Oksi is even excited about her new charges…

 

right now :: chicken guardians

There has been a fox on a mission in the neighborhood as of late. Several neighbors who keep chickens have been suffering losses on a grand scale. While I do understand that all creatures must eat in the overall scheme of things, it’s hard to bear witness to folks losing their precious birds. I understand that feeling of desperation when part of your sustenance and livelihood seems like it is being sucked down the drain. There have been years when we have suffered major losses, too, but this year we feel like we have finally, finally, provided enough protective measures to keep our chickens free from predation. So far (and I dearly hope I’m not jinxing anything here!), the villain at large has left our birds alone…IMG_7634 IMG_7636First of all, we use an electrified net fence (from Premier) around our chickens as our first line of defense. The fence allows us the flexibility to continually move the birds through the pasture, following our ruminant livestock and acting as pasture sanitizers. The continuous movement of the chickens also serves to thwart the predators as they can never get fully accustomed to the poultry always being in the same place.

As you all have seen from many of my posts over the past few months, we also introduced four Brown African goslings into the chicken scene this year. Well, they seem like they are mostly grown now and their alarm-honks are verging on obnoxious. They run through the paddock with wings outstretched… a very intimidating sight to see. Their purpose is mostly to ward of daytime predation from hawks, as a fox could certainly pick off a goose to feed her pups (and sly foxes are also known to lurk about in the middle of the day). But their noise (oh, the noise, noise, noise, NOISE.. as the Grinch would say) helps call in the dog if she is off sleeping in the shade. IMG_7656 IMG_7660Our dog, Oksi, has been on the scene for several years now and she is awesome. Once guardian dogs grow out of their mischievous puppy stage, they are well worth the time spent training. I don’t really think we even realize just how valuable she actually is. And she is so tolerant and passive that she actually allows the geese to preen her! What a hoot that is to see!!IMG_7663 IMG_7669 IMG_7670And finally, the most important factor in keeping the chickens safe is a caring and devoted farmer-guardian who has the wits to outsmart even the slyest of foxes!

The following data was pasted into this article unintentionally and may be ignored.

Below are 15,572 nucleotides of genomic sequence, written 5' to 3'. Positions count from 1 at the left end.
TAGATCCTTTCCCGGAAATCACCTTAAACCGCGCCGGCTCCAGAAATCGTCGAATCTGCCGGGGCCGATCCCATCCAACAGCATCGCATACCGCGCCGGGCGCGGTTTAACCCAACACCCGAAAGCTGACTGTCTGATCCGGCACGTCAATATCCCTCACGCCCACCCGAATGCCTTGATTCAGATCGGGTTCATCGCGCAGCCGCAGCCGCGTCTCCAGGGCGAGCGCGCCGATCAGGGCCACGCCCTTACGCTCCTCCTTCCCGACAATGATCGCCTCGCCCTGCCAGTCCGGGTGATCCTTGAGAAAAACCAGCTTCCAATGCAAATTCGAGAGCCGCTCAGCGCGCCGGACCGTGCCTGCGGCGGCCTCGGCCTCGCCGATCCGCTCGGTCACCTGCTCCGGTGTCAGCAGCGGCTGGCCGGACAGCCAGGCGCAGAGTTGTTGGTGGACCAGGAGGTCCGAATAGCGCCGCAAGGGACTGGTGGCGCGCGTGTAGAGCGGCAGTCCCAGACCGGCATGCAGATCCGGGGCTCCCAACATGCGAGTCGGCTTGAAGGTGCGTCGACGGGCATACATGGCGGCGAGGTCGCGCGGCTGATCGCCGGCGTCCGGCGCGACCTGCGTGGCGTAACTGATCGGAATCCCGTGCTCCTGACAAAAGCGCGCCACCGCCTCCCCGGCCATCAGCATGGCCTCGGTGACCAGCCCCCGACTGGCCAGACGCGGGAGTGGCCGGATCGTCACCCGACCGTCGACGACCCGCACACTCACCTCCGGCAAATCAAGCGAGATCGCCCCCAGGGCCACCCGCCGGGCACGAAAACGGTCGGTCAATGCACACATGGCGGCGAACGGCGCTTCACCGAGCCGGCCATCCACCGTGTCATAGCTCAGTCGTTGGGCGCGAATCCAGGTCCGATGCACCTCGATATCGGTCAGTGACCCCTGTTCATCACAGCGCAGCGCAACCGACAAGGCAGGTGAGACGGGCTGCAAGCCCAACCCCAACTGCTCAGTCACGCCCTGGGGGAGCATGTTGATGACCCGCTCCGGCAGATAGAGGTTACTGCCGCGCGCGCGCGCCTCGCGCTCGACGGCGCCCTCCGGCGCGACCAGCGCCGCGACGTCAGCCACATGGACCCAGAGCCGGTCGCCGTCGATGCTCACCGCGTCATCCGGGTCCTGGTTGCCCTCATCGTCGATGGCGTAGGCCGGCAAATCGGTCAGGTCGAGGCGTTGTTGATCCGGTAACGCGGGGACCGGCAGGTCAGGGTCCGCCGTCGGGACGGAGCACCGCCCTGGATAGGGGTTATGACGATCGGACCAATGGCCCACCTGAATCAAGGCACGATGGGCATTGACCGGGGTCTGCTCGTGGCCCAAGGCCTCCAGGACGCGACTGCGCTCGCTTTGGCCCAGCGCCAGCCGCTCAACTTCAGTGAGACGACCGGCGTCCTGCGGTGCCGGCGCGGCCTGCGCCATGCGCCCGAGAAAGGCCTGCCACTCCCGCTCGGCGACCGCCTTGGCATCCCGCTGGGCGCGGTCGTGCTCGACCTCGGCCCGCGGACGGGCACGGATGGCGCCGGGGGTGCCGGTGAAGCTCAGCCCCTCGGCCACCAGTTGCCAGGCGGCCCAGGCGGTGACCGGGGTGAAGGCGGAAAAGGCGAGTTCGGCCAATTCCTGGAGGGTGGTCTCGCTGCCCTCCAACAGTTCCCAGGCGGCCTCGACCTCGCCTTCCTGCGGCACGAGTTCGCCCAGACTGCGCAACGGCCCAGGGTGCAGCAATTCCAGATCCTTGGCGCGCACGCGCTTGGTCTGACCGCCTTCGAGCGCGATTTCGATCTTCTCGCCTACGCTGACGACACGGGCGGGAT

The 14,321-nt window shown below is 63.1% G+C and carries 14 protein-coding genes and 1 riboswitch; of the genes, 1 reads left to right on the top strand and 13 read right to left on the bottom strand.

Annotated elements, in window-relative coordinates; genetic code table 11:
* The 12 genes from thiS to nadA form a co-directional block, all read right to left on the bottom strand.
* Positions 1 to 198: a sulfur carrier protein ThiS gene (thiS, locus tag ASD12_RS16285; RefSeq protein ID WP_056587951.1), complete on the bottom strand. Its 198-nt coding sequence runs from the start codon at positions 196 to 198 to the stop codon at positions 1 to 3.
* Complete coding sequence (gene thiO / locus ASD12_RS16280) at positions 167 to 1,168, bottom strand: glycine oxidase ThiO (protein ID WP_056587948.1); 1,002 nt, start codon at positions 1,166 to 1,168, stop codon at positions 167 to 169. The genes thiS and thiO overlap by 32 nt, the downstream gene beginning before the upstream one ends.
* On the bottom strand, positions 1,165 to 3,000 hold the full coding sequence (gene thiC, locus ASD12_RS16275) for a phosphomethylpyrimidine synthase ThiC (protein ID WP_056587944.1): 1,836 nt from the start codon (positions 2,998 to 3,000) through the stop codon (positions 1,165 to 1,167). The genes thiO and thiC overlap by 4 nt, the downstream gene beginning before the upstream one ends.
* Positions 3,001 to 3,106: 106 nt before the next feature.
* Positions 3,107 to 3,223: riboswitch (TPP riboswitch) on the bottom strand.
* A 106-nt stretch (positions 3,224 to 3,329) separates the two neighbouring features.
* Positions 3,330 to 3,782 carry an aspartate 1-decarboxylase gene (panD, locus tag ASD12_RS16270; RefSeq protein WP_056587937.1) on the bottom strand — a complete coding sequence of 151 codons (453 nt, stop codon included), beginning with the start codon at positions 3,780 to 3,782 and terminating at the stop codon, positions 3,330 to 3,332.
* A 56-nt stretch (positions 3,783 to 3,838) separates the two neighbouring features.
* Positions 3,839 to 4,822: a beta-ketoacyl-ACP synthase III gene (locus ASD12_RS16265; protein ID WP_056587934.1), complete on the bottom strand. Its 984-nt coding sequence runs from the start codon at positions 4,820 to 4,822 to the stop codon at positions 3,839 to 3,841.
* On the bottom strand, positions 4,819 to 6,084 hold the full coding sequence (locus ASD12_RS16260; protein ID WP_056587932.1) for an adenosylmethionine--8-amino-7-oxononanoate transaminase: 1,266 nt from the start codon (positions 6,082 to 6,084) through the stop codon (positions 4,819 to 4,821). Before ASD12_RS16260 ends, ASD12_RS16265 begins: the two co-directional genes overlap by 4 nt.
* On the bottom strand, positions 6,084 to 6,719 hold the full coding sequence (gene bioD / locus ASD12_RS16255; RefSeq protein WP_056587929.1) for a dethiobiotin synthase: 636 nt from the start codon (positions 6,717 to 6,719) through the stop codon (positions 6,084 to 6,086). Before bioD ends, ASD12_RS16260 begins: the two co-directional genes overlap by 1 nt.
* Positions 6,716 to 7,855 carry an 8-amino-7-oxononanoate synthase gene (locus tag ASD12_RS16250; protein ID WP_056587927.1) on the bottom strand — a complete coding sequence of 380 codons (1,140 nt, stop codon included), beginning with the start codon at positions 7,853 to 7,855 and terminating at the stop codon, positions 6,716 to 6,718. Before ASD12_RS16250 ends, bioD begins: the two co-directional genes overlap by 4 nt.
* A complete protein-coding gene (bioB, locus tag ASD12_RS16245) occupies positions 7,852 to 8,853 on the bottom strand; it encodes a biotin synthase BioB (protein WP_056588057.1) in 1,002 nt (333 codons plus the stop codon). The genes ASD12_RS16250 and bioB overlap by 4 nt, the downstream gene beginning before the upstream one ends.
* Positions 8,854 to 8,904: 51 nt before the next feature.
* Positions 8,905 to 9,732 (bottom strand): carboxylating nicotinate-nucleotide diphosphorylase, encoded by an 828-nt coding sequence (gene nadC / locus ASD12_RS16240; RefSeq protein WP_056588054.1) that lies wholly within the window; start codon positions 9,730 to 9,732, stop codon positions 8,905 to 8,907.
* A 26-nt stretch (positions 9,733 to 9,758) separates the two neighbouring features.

right now :: flock flock goose

IMG_7257A few days ago, the young flock of pullets and their guardian geese were integrated into the adult flock of laying hens. They had outgrown their chicken tractor/brooder and were ready for more space. And I was ready for two separate chores to become one. So with a little fence manipulation and chicken herding, (and maybe some sweat and curse words) the task was complete. We are still keeping the pullets in their own paddock within the bigger hen paddock, as the two flocks are still eating different feed rations, and so the big hens don’t take to bullying the young birds. But all’s well so far and I’m sighing a big sigh of relief as chore-time gets more refined…IMG_7263 IMG_7264 IMG_7265 IMG_7270